This brings us back to where we started: if there are two states in life — married and consecrated — but some of us are neither married nor seem to be oriented toward the consecrated life, where do we fit in? Is there a “third way” called “the single state” where we belong? A Swiss theologian named Hans Urs von Balthasar, who wrote a book about the states called The Christian State of Life, says that there is no “third” way. Instead, he proposes that the Christian state — our vocation to love God and neighbor and to make a complete gift of self — is the foundation for the expression of love in the married or consecrated states. The one who finds himself in neither state is not “off the hook” in terms of being called to love and self gift. Nor is he/she somehow “marked” by God as one who is not called to express the vocation to love in a specific way. Instead, the person who is single must love fully and well in the place where God has put him/her at this time. For many single people, this is a place of discernment, praying, seeking counsel, and deciding whether God is leading them toward marriage or the consecrated life. If one is called to the married state, this discernment includes prayer, seeking counsel from Godly men and women whom one trusts, and, of course, dating. If one is called to the religious life, the discernment continues by talking with priests and religious, visiting monasteries or seminaries, and finally entering into that life. Some may not be sure where God is calling them, or they may have discerned that they are to be married. In these cases, the single person finds him/herself in a state of waiting: anticipating the Lord’s call with a stance of openness to whatever He has in store.
This stance of anticipation and openness can be most fruitful and joyful; but it is also often the most frustrating and even sad part of being single. Anticipation can turn to confusion and even desperation. The journey toward holiness on the path of love can become arduous as we wonder into what strange territory God is leading us. If we are not firmly planted in the soil of one or the other states of life, are we then destined to be foreigners? Will we be nomads all of our lives, searching but not finding a home? The answer to these questions is, in a word: NO!!! The Lord hears the cries of our hearts, and He has a home chosen for us, namely in His own heart. Our search may not immediately lead us to our destination — or that the journey might continue until we reach our final Home — and this is something with which we must come to terms. For now, it must be said that the single person (especially one who believes he/she is called to marriage) is not left on the sidelines watching the rest of the world pass by. Rather, the single person must travel that road of love both in the “here and now,” and in the “is to come.” That is, the single person must give him/herself completely as a gift to family, friends, parish, community, etc., while at the same praying for and living in joyful expectation of his/her spouse. The most important thing a single person can do as he journeys on the road of love is (as Balthasar would affirm) be open to whatever the Lord desires for him/her. This requires great trust, which is not always easy to muster. The Lord is certain to call us to great things during this time as a single person. He always fulfils the desires of our hearts, and often does so in unexpected ways that far surpass anything we could have dreamed.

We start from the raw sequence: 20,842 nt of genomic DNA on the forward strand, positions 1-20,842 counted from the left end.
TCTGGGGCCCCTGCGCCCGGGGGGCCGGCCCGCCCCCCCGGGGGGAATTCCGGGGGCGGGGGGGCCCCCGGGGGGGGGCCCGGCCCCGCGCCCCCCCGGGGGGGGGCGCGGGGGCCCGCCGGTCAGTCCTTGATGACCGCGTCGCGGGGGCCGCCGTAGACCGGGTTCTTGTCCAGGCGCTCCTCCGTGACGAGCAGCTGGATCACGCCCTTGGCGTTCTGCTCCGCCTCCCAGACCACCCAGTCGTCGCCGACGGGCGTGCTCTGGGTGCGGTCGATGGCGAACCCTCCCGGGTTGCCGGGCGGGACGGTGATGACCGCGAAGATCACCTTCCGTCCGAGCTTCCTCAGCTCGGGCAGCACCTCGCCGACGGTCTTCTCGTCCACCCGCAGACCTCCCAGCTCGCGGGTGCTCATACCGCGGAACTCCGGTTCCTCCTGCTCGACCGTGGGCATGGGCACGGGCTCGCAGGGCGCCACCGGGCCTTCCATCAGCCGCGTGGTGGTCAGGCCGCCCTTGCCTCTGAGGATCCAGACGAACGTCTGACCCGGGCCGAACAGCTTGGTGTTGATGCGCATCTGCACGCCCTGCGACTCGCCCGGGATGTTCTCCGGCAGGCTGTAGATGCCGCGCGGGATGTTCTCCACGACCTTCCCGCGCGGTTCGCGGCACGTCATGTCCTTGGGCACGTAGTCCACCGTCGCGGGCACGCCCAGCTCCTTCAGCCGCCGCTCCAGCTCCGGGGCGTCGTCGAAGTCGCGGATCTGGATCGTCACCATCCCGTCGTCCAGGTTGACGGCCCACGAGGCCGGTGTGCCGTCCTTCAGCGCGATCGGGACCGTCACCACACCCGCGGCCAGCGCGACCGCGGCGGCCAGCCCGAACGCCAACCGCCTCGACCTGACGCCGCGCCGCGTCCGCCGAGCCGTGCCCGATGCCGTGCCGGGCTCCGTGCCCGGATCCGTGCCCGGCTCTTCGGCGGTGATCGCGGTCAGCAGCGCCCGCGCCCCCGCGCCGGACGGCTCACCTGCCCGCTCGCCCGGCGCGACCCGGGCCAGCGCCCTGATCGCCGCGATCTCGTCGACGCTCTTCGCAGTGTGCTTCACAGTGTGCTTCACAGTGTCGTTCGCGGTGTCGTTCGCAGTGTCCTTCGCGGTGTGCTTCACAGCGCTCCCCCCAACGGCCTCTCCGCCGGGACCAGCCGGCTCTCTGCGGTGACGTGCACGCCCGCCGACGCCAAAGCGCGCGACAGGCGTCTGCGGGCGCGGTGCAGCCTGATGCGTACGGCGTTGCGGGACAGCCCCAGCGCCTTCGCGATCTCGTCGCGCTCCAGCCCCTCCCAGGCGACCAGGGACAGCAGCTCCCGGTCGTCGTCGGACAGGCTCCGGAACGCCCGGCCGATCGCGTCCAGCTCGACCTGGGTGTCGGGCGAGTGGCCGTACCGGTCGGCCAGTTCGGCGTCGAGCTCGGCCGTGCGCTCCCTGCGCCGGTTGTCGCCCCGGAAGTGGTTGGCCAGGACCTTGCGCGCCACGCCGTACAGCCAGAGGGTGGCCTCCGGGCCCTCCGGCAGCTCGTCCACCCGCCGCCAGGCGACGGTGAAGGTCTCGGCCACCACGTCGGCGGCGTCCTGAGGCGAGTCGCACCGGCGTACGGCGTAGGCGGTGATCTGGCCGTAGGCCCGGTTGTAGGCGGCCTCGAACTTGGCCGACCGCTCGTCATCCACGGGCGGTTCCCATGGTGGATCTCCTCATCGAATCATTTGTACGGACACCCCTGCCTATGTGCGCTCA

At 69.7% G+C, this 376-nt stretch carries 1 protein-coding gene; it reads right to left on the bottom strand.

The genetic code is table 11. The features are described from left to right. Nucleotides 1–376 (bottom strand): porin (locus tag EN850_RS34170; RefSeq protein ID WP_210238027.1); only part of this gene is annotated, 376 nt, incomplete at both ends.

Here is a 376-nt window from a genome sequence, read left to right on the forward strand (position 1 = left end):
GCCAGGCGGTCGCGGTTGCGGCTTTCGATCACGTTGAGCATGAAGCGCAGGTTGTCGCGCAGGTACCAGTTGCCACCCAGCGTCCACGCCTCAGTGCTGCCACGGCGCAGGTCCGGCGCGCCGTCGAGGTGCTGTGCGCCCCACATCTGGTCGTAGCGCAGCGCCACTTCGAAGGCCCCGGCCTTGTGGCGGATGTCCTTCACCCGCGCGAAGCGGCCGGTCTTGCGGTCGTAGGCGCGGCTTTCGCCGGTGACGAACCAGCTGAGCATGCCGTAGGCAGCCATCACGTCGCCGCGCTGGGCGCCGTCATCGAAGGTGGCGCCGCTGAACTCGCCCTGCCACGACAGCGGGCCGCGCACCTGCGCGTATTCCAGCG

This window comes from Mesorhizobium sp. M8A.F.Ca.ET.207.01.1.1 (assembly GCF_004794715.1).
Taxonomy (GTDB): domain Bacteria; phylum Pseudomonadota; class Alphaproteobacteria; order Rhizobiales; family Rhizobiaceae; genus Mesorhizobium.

In our next article we’ll look at this time of waiting and anticipation, and how we can better pay attention to what the Lord is calling us to — and how we can respond to Him with an open and loving heart.

Ann M. Hanincik, M.T.S.